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  • Making Haste Slowly: Enjoy a taverna meal under the stars. You can experience this pleasure anywhere in Greece, of course—maybe on an island with the sea in view, or in the countryside, with the scent of pine in the air, or even in busy, noisy Athens. The food is usually simple but fresh and delicious, the pace is almost always easygoing, and the spectacle of life buzzing around you is endlessly entertaining, like being in the theater. Give yourself time to sit and watch the fishing boats come and go. If you visit Greece in the spring, take the time to smell the flowers; the fields are covered with poppies, daisies, and other blooms. Even in Athens, you'll see hardy species growing through the cracks in concrete sidewalks—or better yet, visit Athens' Ancient Agora, which will be carpeted with a dazzling variety of wildflowers.
  • Island-Hopping in the Cyclades: Succumb to the simple charms of Mykonos: For all its glitz and glamour, worldly Mykonos shows off its best side in Hora, where wooden balconies hang from square white houses, outdoor staircases are lined with pots of geraniums, and oleander and hibiscus scent the air. Most picturesque of all is the Little Venice quarter, where the island’s sea captains built their homes so close to the water’s edge that waves wash against the lower floors. Though the Cyclades are bound by unmistakable family resemblance, each island has a unique personality. Distances between islands are small, making travel by ferry logistically straightforward (at least in principle). Whether you are traveling in the off season, when you do not need hotel reservations, or in high season, when hotel reservations are a must, we suggest that you prepare to be flexible—which is a tactful way of preparing you for the unexpected in island boat schedules!
  • Gaze at the Acropolis, Athens: You don’t have to go out of your way to find a vantage point. The best approach is to let the sight take you unawares—let it catch you by surprise as you look up from a narrow side street or traffic-choked square. In fact, the more mundane the surroundings from which you catch a glimpse of the timeless pediments and columns, the more remarkable this ancient wonder seems. One prime spot is the Grand Promenade; even Athenians get a thrill every time they follow this walkway around the base of the Acropolis Hill past some of the greatest monuments of antiquity. Think of the experience as time travel.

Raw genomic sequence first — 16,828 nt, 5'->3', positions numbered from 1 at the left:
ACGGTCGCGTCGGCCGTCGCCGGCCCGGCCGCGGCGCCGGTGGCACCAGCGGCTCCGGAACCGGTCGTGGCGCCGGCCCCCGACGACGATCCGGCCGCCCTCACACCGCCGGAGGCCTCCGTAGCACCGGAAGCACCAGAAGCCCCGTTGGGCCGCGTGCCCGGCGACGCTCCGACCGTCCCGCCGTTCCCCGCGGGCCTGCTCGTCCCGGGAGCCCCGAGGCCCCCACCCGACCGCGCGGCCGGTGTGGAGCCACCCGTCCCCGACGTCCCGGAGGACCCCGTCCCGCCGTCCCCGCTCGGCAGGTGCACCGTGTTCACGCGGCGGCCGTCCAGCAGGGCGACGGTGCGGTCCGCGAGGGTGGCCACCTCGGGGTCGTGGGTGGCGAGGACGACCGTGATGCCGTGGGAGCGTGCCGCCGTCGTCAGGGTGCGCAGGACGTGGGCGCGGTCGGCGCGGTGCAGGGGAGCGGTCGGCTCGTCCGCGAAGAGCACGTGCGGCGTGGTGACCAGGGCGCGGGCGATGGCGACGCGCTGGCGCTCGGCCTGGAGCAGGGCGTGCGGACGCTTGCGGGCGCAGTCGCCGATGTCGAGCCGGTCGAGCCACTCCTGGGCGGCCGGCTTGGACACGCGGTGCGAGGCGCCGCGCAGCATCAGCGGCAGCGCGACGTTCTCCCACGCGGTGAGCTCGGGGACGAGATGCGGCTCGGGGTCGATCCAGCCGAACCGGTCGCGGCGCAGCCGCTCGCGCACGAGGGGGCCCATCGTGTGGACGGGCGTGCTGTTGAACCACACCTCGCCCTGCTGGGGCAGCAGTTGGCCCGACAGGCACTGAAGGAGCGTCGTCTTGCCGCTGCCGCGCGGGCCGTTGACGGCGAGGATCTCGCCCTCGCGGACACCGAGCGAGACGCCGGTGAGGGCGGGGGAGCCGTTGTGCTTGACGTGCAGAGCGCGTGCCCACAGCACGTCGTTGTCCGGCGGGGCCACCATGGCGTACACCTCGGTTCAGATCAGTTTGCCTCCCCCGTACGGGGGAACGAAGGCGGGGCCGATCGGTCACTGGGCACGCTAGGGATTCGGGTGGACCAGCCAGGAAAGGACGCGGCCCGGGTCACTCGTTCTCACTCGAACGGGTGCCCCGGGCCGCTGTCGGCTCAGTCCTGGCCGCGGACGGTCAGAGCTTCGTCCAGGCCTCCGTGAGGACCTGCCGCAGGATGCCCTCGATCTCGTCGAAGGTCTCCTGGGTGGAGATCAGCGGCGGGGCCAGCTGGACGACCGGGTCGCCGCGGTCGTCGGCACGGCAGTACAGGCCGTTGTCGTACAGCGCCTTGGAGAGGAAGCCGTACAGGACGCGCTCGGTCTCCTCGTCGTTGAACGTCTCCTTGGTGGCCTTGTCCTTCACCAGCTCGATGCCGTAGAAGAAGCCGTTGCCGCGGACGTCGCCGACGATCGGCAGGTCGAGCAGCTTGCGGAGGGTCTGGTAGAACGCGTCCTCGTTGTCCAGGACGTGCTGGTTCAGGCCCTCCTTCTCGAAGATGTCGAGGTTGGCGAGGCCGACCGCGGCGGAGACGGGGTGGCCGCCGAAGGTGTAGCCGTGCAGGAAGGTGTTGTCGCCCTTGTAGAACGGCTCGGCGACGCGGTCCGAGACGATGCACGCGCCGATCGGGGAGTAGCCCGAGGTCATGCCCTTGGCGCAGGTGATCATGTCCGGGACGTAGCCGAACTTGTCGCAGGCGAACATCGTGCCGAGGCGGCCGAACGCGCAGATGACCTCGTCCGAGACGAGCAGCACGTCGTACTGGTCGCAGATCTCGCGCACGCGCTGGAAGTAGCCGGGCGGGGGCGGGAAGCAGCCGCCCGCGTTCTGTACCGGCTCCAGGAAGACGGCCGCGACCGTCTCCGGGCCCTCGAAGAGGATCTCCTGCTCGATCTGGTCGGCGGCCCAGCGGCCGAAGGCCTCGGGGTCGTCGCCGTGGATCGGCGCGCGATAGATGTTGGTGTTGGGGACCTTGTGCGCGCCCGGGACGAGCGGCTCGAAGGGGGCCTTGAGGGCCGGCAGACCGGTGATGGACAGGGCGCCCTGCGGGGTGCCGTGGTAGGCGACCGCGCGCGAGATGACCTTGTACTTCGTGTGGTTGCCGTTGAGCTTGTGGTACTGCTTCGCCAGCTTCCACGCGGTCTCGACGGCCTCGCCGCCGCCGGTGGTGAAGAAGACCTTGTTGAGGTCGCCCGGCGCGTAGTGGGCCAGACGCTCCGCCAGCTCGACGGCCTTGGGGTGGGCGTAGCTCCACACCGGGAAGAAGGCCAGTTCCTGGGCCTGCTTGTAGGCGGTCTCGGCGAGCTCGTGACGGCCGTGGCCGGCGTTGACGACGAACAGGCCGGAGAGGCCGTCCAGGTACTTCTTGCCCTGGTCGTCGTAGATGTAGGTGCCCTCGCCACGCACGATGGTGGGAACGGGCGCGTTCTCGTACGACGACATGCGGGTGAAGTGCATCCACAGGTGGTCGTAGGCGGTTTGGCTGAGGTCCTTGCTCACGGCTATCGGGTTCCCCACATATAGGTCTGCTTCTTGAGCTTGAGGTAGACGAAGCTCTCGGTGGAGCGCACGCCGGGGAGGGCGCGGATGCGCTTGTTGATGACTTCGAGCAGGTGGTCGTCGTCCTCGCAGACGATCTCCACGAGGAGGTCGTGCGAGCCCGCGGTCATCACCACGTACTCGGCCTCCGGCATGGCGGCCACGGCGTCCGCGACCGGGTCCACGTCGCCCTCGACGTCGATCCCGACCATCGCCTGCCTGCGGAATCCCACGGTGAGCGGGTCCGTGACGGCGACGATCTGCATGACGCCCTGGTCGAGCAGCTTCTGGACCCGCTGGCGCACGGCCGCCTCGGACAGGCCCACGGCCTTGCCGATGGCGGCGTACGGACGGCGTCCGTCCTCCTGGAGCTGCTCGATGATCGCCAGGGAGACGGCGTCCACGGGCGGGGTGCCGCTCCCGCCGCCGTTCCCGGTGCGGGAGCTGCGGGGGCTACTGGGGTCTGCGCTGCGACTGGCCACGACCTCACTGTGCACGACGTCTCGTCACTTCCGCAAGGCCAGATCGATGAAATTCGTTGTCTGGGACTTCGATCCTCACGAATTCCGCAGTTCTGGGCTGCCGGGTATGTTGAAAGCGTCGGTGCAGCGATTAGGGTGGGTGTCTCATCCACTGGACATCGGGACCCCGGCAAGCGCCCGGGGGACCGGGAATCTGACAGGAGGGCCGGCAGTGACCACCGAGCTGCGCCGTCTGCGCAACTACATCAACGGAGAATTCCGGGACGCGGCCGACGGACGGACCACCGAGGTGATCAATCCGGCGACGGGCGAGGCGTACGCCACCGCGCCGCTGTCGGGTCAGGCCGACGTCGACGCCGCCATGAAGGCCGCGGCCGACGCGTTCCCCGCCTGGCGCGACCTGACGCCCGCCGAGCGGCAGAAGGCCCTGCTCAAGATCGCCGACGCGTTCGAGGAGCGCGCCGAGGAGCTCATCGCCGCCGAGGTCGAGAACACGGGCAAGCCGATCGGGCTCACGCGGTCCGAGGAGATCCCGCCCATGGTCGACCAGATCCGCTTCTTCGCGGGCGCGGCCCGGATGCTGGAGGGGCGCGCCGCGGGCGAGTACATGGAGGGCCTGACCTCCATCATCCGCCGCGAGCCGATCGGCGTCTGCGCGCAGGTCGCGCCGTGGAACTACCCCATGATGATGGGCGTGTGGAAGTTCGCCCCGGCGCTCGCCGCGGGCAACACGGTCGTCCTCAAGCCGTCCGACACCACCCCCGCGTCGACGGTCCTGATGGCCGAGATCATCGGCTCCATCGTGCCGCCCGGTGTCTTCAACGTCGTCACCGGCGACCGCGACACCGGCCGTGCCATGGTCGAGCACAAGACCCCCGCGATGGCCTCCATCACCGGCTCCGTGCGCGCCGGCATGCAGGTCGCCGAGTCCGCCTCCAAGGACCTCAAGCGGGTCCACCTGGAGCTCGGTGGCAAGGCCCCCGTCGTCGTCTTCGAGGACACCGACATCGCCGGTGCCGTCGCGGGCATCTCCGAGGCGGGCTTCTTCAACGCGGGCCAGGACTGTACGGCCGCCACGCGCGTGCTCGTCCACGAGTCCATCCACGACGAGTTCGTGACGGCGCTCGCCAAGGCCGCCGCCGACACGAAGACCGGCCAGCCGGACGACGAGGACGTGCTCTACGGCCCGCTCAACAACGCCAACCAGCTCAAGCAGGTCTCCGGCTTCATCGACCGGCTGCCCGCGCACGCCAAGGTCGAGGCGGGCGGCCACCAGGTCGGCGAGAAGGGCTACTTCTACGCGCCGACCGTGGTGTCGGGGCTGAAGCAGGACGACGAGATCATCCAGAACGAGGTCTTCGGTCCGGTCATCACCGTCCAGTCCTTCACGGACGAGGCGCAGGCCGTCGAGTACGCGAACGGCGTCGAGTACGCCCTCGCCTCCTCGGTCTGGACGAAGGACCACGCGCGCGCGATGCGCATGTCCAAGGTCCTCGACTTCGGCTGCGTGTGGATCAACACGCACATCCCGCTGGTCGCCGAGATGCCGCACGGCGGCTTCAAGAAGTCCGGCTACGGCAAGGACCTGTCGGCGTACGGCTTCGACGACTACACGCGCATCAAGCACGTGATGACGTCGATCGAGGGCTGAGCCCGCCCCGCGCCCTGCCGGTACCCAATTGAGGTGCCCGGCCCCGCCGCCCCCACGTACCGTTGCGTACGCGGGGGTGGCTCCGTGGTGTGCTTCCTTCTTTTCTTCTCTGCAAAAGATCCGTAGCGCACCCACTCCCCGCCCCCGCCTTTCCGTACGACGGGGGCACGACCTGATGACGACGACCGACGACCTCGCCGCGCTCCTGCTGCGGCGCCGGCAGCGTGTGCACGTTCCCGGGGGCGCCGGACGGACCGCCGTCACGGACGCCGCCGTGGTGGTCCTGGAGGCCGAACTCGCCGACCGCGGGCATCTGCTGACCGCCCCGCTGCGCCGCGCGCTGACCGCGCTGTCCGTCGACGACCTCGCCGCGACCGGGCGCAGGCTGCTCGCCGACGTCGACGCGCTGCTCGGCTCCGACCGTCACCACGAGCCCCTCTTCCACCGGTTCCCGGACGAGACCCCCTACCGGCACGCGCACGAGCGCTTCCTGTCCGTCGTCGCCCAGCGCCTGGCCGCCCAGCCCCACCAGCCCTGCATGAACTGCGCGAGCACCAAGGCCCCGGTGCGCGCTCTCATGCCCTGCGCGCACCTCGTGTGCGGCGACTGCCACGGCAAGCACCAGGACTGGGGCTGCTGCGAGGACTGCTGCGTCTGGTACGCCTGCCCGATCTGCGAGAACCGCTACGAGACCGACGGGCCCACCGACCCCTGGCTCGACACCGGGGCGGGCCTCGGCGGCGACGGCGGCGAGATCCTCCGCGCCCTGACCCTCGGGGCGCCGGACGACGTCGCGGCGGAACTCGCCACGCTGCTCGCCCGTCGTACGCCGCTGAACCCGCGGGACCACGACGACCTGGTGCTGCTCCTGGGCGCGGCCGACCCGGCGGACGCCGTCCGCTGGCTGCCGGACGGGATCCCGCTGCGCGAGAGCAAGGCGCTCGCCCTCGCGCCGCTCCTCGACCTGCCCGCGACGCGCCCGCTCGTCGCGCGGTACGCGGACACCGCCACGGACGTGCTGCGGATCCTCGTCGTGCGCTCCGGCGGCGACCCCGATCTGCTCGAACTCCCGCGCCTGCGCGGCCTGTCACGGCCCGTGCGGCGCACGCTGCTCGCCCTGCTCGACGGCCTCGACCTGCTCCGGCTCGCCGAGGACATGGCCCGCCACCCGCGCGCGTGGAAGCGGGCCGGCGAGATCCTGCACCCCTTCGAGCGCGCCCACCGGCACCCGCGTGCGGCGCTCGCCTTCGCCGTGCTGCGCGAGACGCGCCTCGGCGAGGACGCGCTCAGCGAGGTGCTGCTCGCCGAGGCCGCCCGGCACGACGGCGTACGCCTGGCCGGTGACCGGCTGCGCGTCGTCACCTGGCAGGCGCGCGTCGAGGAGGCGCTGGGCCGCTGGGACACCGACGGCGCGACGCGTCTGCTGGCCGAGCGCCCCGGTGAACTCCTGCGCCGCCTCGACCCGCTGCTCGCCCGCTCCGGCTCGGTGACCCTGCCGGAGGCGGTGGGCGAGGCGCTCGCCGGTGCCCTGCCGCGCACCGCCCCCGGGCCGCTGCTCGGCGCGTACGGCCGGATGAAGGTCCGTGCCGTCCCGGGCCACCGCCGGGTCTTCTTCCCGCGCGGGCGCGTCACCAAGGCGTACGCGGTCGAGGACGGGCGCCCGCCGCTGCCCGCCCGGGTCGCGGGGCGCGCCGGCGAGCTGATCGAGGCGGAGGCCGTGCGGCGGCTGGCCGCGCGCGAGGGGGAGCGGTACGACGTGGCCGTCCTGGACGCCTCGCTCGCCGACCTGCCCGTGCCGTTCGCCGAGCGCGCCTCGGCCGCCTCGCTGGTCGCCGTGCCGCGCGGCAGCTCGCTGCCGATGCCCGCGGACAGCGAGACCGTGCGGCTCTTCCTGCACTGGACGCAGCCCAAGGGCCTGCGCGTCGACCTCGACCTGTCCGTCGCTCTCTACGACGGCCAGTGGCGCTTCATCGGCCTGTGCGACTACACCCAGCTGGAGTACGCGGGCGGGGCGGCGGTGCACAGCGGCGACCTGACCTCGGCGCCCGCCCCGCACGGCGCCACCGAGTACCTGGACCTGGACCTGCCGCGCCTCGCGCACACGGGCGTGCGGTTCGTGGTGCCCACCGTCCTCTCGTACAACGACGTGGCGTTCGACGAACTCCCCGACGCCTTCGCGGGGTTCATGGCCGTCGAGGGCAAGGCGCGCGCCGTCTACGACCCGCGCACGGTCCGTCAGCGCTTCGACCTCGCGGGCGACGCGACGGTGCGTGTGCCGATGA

• Get into the rhythms of Lalaria Beach, Skiathos: Greece’s beaches are among the most beautiful in the world, but nothing quite prepares you for the approach to this almost mystical cove in the Sporades archipelago. At first you won’t quite know what that murmur is. Then you slowly become accustomed to the murmurous rumble of white marble stones rolling back and forth in the surf, amplified by sea cliffs dappled by the play of sun and turquoise water.
  • Descend onto the Lasithi Plateau, Crete: First the road climbs and climbs; then suddenly you reach the summit of the pass, and at your feet, spreads a high haven of orchards and fields, studded with windmills and protected by a tidy ring of mountains. Your explorations can include a cave that’s one of the alleged birthplaces of Zeus—it’s not hard to believe a god would choose to be born up here, where the biggest pleasure is simply experiencing a slice of rural Cretan life.
  • Catch your first glimpse of Skyros Town, Skyros: This hilltop hora appears to defy gravity—at first sight, the white houses clinging to a rocky mount high above the coastal plain look like a mirage. Make the ascent to the upper town, where a walk along the steep, narrow lanes only heightens the illusion.
  • Leaving the Beaten Path: Leave the main routes and major attractions behind, and make your own discoveries of landscape, villages, or activities. For instance, seek out a church or monastery such as Moni Ayios Nikolaos outside Metsovo—you may be rewarded by a moving encounter with the church and its caretaker. When you visit the Cycladic Islands, consider a base on Tinos or Siros. Both are popular with Greeks but attract hardly any foreigners.
  • Exploring the Naturalists' Greece: There is a Greece beyond the columns and cafes—a land of rugged terrain and wildflowers and birds and other natural phenomena. Sign up for a special tour, or go it alone with one of the several beautifully illustrated handbooks available, such as Oleg Polunin's Flowers of Greece and the Balkans (Oxford University Press) or Paul Sterry's Birds of the Mediterranean (Yale University Press). And don't forget your binoculars!
  • Sunrise, Sunset, Siesta: Get up a little earlier than usual to see the sun rise (preferably from the Aegean, illuminating the islands). Then watch it sink over the mountains (anywhere in Greece, but try not to miss the sunsets that change the Ionian Sea from the deepest blue to a fiery red). And, in between sunrise and sunset, don't forget to have a siesta—most Greeks do, especially in the summer.

Note: This information was accurate when it was published, but can change without notice. Please be sure to confirm all rates and details directly with the companies in question before planning your trip.